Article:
Penny Blacks Harbour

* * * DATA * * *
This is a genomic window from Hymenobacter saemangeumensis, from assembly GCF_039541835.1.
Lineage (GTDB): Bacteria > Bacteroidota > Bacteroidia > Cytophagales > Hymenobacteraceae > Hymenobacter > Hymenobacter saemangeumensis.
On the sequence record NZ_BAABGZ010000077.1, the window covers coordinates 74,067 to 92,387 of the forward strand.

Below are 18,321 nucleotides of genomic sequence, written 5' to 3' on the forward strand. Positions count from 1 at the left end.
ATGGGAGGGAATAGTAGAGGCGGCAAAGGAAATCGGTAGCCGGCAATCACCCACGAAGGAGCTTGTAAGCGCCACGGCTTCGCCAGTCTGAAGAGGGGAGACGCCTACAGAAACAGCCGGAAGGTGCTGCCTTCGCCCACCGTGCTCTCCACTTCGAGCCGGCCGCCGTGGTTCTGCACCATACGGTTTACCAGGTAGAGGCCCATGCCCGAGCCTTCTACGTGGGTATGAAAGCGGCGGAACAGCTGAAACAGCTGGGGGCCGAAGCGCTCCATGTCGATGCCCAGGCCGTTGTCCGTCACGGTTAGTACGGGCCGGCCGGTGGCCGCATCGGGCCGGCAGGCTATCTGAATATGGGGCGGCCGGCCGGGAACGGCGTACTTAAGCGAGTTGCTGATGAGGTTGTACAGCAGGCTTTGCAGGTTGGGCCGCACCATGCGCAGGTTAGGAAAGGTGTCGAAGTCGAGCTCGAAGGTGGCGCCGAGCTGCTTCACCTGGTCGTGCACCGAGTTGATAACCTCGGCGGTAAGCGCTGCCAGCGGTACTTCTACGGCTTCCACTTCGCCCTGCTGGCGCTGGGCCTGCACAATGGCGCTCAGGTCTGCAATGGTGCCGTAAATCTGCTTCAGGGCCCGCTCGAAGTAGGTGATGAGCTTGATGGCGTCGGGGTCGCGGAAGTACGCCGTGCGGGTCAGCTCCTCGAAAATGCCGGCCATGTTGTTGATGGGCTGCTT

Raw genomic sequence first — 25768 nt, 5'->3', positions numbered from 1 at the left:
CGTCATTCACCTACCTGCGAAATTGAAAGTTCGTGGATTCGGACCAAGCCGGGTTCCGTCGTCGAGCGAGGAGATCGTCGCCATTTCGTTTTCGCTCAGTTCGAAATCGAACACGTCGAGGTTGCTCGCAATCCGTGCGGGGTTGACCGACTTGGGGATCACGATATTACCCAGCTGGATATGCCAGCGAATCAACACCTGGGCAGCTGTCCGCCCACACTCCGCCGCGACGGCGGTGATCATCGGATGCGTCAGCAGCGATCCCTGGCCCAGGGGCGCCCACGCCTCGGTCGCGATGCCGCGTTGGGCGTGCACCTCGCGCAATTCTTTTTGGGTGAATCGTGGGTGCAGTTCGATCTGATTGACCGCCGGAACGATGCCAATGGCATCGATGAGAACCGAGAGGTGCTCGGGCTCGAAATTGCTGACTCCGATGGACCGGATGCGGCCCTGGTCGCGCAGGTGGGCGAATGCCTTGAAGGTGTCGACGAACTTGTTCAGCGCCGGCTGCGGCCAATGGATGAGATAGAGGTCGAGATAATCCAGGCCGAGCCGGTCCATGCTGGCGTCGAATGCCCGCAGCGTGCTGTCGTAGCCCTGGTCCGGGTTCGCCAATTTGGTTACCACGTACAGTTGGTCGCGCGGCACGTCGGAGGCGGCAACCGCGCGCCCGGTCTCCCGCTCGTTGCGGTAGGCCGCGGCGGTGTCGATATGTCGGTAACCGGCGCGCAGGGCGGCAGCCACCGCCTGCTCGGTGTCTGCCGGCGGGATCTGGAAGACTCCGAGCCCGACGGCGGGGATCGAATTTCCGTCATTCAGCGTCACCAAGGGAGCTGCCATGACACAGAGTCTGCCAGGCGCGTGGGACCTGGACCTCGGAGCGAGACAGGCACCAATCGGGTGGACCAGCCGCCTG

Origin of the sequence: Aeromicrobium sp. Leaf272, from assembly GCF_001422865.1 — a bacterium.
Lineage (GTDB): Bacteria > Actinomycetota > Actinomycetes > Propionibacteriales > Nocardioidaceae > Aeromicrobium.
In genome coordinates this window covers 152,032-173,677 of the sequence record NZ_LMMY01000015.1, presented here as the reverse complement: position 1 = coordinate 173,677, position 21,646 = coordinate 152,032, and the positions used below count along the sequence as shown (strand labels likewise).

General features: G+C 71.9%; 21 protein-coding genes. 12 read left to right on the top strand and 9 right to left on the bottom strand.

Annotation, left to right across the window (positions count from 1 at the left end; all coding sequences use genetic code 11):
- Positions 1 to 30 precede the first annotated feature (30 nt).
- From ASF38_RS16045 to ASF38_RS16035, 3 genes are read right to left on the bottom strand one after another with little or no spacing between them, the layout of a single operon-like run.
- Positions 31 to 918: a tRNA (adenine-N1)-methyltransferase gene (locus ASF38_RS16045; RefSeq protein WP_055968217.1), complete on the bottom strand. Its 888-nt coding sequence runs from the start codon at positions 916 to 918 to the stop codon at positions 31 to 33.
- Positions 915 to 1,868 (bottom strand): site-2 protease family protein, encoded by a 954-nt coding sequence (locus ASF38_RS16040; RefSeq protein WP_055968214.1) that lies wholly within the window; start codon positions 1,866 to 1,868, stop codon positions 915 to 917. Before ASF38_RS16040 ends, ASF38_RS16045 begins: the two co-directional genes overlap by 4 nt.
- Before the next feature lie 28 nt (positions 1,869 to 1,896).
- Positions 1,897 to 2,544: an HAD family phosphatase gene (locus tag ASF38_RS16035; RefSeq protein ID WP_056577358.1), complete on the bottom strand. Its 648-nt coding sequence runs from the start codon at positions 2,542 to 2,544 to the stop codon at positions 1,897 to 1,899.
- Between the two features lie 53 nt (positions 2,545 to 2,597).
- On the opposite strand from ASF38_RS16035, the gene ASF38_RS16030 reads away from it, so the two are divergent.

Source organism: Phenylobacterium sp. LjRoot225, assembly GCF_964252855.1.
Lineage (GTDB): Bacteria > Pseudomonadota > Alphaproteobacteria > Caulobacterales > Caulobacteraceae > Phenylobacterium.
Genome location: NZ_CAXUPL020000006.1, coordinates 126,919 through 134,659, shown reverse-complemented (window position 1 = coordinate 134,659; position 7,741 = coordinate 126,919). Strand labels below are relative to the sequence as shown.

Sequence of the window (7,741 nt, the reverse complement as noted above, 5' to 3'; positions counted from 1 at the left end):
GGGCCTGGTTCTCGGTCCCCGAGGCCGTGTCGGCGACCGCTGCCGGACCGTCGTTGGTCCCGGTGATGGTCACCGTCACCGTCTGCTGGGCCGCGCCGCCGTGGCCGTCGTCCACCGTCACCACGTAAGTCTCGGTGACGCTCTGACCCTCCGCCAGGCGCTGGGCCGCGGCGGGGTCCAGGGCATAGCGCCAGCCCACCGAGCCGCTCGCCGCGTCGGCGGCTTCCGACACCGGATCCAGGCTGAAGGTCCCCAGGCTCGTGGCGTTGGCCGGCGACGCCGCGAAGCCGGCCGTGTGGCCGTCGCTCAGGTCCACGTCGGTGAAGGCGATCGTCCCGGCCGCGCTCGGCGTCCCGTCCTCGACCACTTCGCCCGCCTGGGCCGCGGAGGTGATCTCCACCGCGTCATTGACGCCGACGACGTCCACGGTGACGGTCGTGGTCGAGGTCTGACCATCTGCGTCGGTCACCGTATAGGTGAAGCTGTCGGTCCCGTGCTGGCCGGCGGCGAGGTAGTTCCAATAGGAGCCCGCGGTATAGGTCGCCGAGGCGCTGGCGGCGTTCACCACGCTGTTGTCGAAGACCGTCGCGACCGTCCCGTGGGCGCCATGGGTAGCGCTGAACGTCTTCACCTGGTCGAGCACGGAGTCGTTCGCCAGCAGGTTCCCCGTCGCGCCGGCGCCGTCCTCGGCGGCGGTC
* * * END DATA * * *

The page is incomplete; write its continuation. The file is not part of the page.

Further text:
For many songwriters, the end of a relationship is more inspirational than an ongoing, happy one, as was the case for Jason Ogden. It not only produced the 11 songs that make up his debut album, it also inspired him to turn Penny Blacks from a solo project into a seven-piece band. While not exactly bleak, Harbour has the feel of a chilly autumnal day ― there isn't much warmth in its acoustic guitars and strings, but that isn't a bad thing. There's the occasional twang, suggesting the kind of heartbreak that makes for a good country song, but for the most part, Penny Blacks sing some nicely arranged, folky songs. Harbour is definitely one of those albums that have a sound permeating each and every track ― nothing stands out, but there isn't anything that could be regarded as weak. Instead, it's best enjoyed as a whole because it does a great job of capturing that inevitable moment of impending doom in any relationship, whether real or imaginary. Everyone will find some moments of recognition and perhaps even a hint or two of guarded optimism. (Independent)